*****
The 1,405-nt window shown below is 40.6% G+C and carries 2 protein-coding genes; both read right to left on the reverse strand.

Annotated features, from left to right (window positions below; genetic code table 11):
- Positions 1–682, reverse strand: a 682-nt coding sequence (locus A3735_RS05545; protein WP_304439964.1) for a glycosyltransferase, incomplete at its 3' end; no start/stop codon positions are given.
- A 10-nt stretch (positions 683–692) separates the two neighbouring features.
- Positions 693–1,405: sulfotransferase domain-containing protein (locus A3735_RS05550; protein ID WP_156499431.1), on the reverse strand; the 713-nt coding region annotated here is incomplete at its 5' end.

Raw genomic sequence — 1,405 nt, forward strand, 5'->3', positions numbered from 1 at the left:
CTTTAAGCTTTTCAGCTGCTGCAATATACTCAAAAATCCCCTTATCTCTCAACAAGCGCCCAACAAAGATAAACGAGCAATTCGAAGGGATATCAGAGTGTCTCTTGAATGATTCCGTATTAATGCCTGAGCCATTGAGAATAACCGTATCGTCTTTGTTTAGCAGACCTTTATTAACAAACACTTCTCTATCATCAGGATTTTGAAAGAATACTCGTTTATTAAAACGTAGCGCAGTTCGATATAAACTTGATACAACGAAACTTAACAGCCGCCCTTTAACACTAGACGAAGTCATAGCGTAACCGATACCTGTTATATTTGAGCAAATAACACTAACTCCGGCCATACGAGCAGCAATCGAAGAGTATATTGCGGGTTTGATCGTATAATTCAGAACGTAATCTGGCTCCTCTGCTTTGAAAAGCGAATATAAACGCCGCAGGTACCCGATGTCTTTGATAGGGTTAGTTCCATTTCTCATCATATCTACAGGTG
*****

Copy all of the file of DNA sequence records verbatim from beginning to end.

The 1,405-nt window shown below is 40.6% G+C and carries 2 protein-coding genes; both read right to left on the reverse strand.

Annotated features, from left to right (window positions below; genetic code table 11):
- Positions 1–682, reverse strand: a 682-nt coding sequence (locus A3735_RS05545; protein WP_304439964.1) for a glycosyltransferase, incomplete at its 3' end; no start/stop codon positions are given.
- A 10-nt stretch (positions 683–692) separates the two neighbouring features.
- Positions 693–1,405: sulfotransferase domain-containing protein (locus A3735_RS05550; protein ID WP_156499431.1), on the reverse strand; the 713-nt coding region annotated here is incomplete at its 5' end.

Raw genomic sequence — 1,405 nt, forward strand, 5'->3', positions numbered from 1 at the left:
CTTTAAGCTTTTCAGCTGCTGCAATATACTCAAAAATCCCCTTATCTCTCAACAAGCGCCCAACAAAGATAAACGAGCAATTCGAAGGGATATCAGAGTGTCTCTTGAATGATTCCGTATTAATGCCTGAGCCATTGAGAATAACCGTATCGTCTTTGTTTAGCAGACCTTTATTAACAAACACTTCTCTATCATCAGGATTTTGAAAGAATACTCGTTTATTAAAACGTAGCGCAGTTCGATATAAACTTGATACAACGAAACTTAACAGCCGCCCTTTAACACTAGACGAAGTCATAGCGTAACCGATACCTGTTATATTTGAGCAAATAACACTAACTCCGGCCATACGAGCAGCAATCGAAGAGTATATTGCGGGTTTGATCGTATAATTCAGAACGTAATCTGGCTCCTCTGCTTTGAAAAGCGAATATAAACGCCGCAGGTACCCGATGTCTTTGATAGGGTTAGTTCCATTTCTCATCATATCTACAGGTG